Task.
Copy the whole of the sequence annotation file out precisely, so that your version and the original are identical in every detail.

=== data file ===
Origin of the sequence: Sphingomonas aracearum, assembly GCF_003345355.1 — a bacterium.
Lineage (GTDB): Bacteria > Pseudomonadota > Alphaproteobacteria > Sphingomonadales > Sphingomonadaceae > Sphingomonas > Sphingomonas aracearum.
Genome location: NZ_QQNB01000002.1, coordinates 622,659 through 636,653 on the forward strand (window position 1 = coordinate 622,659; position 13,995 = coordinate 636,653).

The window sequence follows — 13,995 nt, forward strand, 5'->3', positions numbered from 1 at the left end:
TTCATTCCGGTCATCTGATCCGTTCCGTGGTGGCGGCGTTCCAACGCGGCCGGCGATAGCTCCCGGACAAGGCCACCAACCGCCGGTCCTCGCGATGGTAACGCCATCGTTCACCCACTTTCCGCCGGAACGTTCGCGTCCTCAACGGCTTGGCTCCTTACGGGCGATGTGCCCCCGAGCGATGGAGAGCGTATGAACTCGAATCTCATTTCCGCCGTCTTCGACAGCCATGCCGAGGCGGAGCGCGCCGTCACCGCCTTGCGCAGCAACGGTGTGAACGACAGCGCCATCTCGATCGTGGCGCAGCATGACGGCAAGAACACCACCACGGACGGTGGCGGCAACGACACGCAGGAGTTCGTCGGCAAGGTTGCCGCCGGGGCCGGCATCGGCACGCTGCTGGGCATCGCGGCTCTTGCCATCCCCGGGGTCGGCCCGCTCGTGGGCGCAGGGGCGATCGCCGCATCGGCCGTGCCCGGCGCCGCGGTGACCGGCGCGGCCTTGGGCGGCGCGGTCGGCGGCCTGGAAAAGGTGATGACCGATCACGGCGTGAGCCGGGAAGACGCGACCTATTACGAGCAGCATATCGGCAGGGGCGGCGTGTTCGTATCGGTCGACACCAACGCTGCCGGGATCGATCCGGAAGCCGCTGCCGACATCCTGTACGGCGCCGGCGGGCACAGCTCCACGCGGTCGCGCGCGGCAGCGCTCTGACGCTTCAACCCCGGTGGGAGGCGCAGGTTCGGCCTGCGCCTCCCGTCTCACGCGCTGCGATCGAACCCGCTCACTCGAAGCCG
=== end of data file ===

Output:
Origin of the sequence: Sphingomonas aracearum, assembly GCF_003345355.1 — a bacterium.
Lineage (GTDB): Bacteria > Pseudomonadota > Alphaproteobacteria > Sphingomonadales > Sphingomonadaceae > Sphingomonas > Sphingomonas aracearum.
Genome location: NZ_QQNB01000002.1, coordinates 622,659 through 636,653 on the forward strand (window position 1 = coordinate 622,659; position 13,995 = coordinate 636,653).

The window sequence follows — 13,995 nt, forward strand, 5'->3', positions numbered from 1 at the left end:
TTCATTCCGGTCATCTGATCCGTTCCGTGGTGGCGGCGTTCCAACGCGGCCGGCGATAGCTCCCGGACAAGGCCACCAACCGCCGGTCCTCGCGATGGTAACGCCATCGTTCACCCACTTTCCGCCGGAACGTTCGCGTCCTCAACGGCTTGGCTCCTTACGGGCGATGTGCCCCCGAGCGATGGAGAGCGTATGAACTCGAATCTCATTTCCGCCGTCTTCGACAGCCATGCCGAGGCGGAGCGCGCCGTCACCGCCTTGCGCAGCAACGGTGTGAACGACAGCGCCATCTCGATCGTGGCGCAGCATGACGGCAAGAACACCACCACGGACGGTGGCGGCAACGACACGCAGGAGTTCGTCGGCAAGGTTGCCGCCGGGGCCGGCATCGGCACGCTGCTGGGCATCGCGGCTCTTGCCATCCCCGGGGTCGGCCCGCTCGTGGGCGCAGGGGCGATCGCCGCATCGGCCGTGCCCGGCGCCGCGGTGACCGGCGCGGCCTTGGGCGGCGCGGTCGGCGGCCTGGAAAAGGTGATGACCGATCACGGCGTGAGCCGGGAAGACGCGACCTATTACGAGCAGCATATCGGCAGGGGCGGCGTGTTCGTATCGGTCGACACCAACGCTGCCGGGATCGATCCGGAAGCCGCTGCCGACATCCTGTACGGCGCCGGCGGGCACAGCTCCACGCGGTCGCGCGCGGCAGCGCTCTGACGCTTCAACCCCGGTGGGAGGCGCAGGTTCGGCCTGCGCCTCCCGTCTCACGCGCTGCGATCGAACCCGCTCACTCGAAGCCG